The existing main market towns of the central area Cockermouth, Penrith, Keswick and Kendal —all expanded considerably during the period 1800-1850. Cockermouth remained essentially a market town for the north-western dales, gaining precedence over its nearby rival Egremont by its position on the main east-west mineral route to the burgeoning industrial West coast. Penrith was already an important staging point for the horse-powered mail and general carriage traffic when the development of the railway network enhanced its position. In addition to its road and rail importance, Penrith was the market centre for the north eastern dales and the mid-Eden valley.
The wool and dye industries of Kendal and the Kent valley generally were revived by the opening of the canal link to central Lancashire. Water power was the main energy source – the first industrial steam engine was not installed until 1851 – and water mills can still be found. The woollen trade in Keswick declined with the 19th century from competition with the West Riding, but during the period 1800-1830 the mineral industries in and around the town expanded. It has been suggested that the narrow courts and alley-ways of these towns date from this time, when instant housing was needed by the influx of industrial workers. It has also been suggested that the design of narrow doored courts (vide the numerous “gates” of Kendal) rose from the exigencies of 14th century border warfare; it would be easier to bar and defend one narrow alleyway than a long frontage. The two explanations are not mutually exclusive – the design could have become traditional over five centuries.
There was another brief resurgence in mineral working around Keswick during the second half of the 19th century. Copper and then barytes were extracted from the Cauldbeck Fell mines between 1855 and 1877, while the lead mines to the south-west of Derwentwater were re-opened in mid-century, when steam pumps overcame flooding, but the revival soon faded. The last spasm occurred during the 1880-1900 period when galena and zinc were mined near Threlkeld.
The gradual decline within the central area in industrial activity after the mid-century was compensated by an economic revival as the railway network fed a new class of holiday-maker into the region. The development of the rail and steamer services opened up the southern half of the region more than the north. The combination of services made one-day round trips (Fleetwood to Barrow by ferry, Barrow to Lakeside by rail, Lakeside to Ambleside by lake steamer, Ambleside to Coniston by coach, Coniston to Barrow by rail, and back to Fleetwood by ferry) very popular during the late 19th century, and contributed to the considerable tourist orientation of the southern lakes that makes Bowness-on-Windermere resemble Blackpool in miniature.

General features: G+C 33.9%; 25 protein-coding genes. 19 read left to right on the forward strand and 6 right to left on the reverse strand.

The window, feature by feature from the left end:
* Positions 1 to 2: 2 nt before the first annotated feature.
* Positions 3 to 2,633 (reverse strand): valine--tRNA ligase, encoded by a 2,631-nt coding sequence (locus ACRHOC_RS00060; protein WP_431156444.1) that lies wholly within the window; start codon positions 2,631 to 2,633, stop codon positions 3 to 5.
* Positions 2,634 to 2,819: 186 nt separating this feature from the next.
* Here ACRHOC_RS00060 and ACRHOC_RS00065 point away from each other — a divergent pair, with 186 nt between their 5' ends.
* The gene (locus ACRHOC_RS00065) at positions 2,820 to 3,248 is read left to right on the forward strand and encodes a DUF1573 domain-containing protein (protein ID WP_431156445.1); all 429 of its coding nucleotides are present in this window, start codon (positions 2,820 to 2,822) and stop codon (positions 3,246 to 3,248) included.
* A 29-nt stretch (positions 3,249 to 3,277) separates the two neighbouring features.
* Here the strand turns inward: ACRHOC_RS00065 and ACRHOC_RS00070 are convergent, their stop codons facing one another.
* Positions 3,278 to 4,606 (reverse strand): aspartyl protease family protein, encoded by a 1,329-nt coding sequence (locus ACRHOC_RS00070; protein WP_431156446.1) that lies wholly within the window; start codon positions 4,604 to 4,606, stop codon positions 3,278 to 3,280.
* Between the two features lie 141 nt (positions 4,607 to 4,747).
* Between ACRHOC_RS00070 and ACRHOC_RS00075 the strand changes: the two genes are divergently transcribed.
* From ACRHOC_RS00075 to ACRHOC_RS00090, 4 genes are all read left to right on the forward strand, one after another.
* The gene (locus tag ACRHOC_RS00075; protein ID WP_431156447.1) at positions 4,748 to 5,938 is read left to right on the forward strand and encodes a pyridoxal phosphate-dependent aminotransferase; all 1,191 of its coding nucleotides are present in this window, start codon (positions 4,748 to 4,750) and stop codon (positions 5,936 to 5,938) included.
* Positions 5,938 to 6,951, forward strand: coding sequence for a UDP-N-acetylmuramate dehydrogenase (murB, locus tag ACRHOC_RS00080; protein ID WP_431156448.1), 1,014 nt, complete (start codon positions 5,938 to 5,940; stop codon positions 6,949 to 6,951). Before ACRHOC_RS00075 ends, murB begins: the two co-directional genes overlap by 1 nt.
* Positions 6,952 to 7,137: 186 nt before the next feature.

The industrial development of the west coast grew directly out of, and remained dependent on, the juxtaposition of the haematite beds and coal measures, supported by the rail and water transport systems. Barrow-in-Furness was an artificial creation, a 19th century new town development. It rose out of the unique coincidence of deep water access, the shelter of Walney Island, and a booming iron, steel, coal and communications complex. Barrow quickly grew to dominate the Furness peninsula, but remained specifically a heavy engineering / shipyard town.
The west coast prosperity continued through the Victorian and Edwardian days, but was effectively terminated by the economic depression of the 1920s and 1930s. The exigencies of the 1939-1945 war revived the region temporarily, but since the 1950s the old industrial structure has been steadily diminishing. During the 1930s, and since the 1950s, the Cumberland local authorities have made strenuous efforts to attract new industry to the region, with some notable successes, but on the whole the west coast region remains an economic backwater:
“… a landscape of almost Miltonic horror. There are old coke-ovens grown over with weed, columns of slag left stacked in the sea like strange Hebridean rocks, run-ways and mineral railways jutting out into the air like the prongs of broken forks. There are the old buildings of pits and workings – enormous sandstone halls, roofless and windowless, standing like ruined abbeys. And beside them are the miners’ houses, many of them derelict, too – whole blocks caved in on themselves. They crouch against the cliff with the rocks hanging over them like a thundercloud and the air in a perpetual drizzle of soot. The children paddle in the rock-pools, wiping the coal-dust off their feet as they dry them, and the boys play cricket on sandy pitches between the railway line and the slag.
This is not the Lake District as anyone thinks of it. Yet this is where the rocks of the fells bare their teeth for the last time, and two thousand years of mountain industry contemplate their squalid aftermath. It is not only ironic, but historically and economically appropriate that Borrowdale, Derwentwater, Bassenthwaite, Thirimere (what Manchester doesnt want of it), Buttermere, Cruinmock, Loweswater and the Lorton Valley should all empty their wateiis into the coal-blackened mud of Workington Harbour.”
– Norman Nicholson Portrait of the Lakes